Wet Adhesion--The sample is processed through normal GAF SC-90 chemistry as follows: place in developer for 25 seconds followed by 15 seconds in the fixer and finally 10 seconds in a water wash. A $ sign is scribed into the wet emulsion with a Gestetner SPB12 stylus (English). The wet sample is placed on a flat surface (glass) and the $ sign is rubbed with 3-5 pounds of pressure using the edge of a #7 rubber stopper. The amount of emulsion removal is compared to standard samples and samples are rated 1 to 5. Number 1 is excellent whereas 5 is almost complete failure.

Dry Developed Adhesion--The wet adhesion samples from part (b) are dried and then the dry adhesion procedure outlined in part (a) is followed. The samples are rated as in part (a).

The adhesion properties of the emulsion coating hardened by formaldehyde and the carbodiimide are set forth in Table II, below.

              TABLE II______________________________________Adhesion Properties of Hardened Emulsion Coatingson a Polymeric Layer Having Increased CarboxylContent        CH2 O Hardener                   CDI Hardener        Wet1             Wet2                    Dry    Wet1                                Wet2                                     Dry______________________________________EA/ST/IA/(65/35/0)          5      5      5    5    4    3EA/ST/IA(65/35/1.25)          5      5      5    5    4.5  2.5EA/ST/IA/(65/35/2.5)          5      5      5    2.5  3    1EA/ST/IA(65/35/5.0)          5      5      5    2    1.5  1EA/ST/IA(65/35/7.5)          5      5      5    1.5  2.5  1EA/MMA/IA(65/35/7.5)          2      5      5    1.5  2    1______________________________________ 1 H2 O 2 Photographic processing solution containing gultraldehyde hardener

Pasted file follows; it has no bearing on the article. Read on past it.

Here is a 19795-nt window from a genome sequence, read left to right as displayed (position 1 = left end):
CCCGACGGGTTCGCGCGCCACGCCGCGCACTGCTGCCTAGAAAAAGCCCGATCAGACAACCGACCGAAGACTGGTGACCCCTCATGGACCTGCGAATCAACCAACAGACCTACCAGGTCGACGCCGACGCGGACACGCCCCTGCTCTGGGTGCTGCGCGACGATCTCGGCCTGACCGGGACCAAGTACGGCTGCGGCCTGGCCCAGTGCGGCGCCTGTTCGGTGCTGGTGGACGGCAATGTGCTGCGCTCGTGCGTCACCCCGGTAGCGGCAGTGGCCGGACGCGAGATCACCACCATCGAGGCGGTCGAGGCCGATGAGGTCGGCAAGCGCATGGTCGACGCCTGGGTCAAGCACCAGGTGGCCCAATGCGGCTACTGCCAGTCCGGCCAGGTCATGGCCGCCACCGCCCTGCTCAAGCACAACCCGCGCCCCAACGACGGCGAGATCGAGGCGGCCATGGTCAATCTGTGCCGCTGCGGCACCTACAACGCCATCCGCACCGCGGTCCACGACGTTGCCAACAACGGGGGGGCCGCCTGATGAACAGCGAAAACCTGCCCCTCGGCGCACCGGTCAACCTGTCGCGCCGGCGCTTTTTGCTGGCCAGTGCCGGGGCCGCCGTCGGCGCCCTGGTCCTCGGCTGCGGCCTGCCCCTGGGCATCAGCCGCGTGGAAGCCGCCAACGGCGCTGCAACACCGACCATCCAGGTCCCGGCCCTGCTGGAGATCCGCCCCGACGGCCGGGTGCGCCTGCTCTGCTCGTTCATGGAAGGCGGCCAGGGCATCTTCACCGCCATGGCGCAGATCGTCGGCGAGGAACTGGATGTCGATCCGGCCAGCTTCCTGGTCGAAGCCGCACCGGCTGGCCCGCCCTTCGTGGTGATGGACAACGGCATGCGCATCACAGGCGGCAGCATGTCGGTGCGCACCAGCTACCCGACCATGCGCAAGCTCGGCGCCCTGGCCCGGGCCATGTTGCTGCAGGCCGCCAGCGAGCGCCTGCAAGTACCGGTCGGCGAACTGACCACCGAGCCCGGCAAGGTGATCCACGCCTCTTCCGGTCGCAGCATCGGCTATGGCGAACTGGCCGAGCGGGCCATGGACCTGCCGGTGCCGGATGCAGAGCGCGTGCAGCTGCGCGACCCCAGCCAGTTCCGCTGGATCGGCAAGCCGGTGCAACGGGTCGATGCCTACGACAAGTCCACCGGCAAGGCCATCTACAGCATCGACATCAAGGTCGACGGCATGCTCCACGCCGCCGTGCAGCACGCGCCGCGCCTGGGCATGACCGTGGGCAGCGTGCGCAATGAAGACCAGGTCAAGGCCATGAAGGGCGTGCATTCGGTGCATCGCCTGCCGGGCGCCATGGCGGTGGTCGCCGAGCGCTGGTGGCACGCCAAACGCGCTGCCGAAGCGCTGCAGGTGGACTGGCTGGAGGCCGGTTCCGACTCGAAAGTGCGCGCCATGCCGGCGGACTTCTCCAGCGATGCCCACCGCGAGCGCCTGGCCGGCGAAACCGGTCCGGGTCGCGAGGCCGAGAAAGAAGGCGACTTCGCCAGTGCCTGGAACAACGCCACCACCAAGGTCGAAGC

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US3567452 *May 7, 1968Mar 2, 1971Du PontPhotographic element with polymeric film base
US4124395 *Aug 3, 1976Nov 7, 1978Fuji Photo Film Co., Ltd.Subbing layer on polyester film for light-sensitive material
Referenced by
Citing PatentFiling datePublication dateApplicantTitle
US4770986 *Jun 19, 1986Sep 13, 1988Mitsubishi Paper Mills, Ltd.Photographic silver halide element containing a carboxylated polyethylene layer
US6087415 *Jun 11, 1998Jul 11, 2000Johnson & Johnson Vision Care, Inc.Biomedical devices with hydrophilic coatings
US6478423Sep 16, 2000Nov 12, 2002Johnson & Johnson Vison Care, Inc.Contact lens coating selection and manufacturing process
US6500481Jun 9, 1999Dec 31, 2002Johnson & Johnson Vision Care, Inc.Biomedical devices with amid-containing coatings
US6838491Mar 31, 2000Jan 4, 2005Johnson & Johnson Vision Care, Inc.Biomedical devices with hydrophilic coatings
US8480227Jul 29, 2011Jul 9, 2013Novartis AgSilicone hydrogel lenses with water-rich surfaces
US8529057Jul 29, 2011Sep 10, 2013Novartis AgSilicone hydrogel lens with a crosslinked hydrophilic coating
US8939577May 22, 2013Jan 27, 2015Novartis AgSilicone hydrogel lenses with water-rich surfaces
US8944592Jul 23, 2013Feb 3, 2015Novartis AgSilicone hydrogel lens with a crosslinked hydrophilic coating
US9005700Oct 10, 2012Apr 14, 2015Novartis AgMethod for making UV-absorbing ophthalmic lenses
US9239409Dec 16, 2014Jan 19, 2016Novartis AgSilicone hydrogel lens with a crosslinked hydrophilic coating
US9244200Dec 9, 2014Jan 26, 2016Novartis AgSilicone hydrogel lenses with water-rich surfaces
US9411171Dec 14, 2015Aug 9, 2016Novartis AgSilicone hydrogel lenses with water-rich surfaces
US9507173Dec 8, 2015Nov 29, 2016Novartis AgSilicone hydrogel lens with a crosslinked hydrophilic coating
U.S. Classification430/534, 430/533, 430/535, 430/532, 430/537, 430/531
International ClassificationG03C1/91
Cooperative ClassificationG03C1/91
European ClassificationG03C1/91
Legal Events
Jun 8, 1981ASAssignment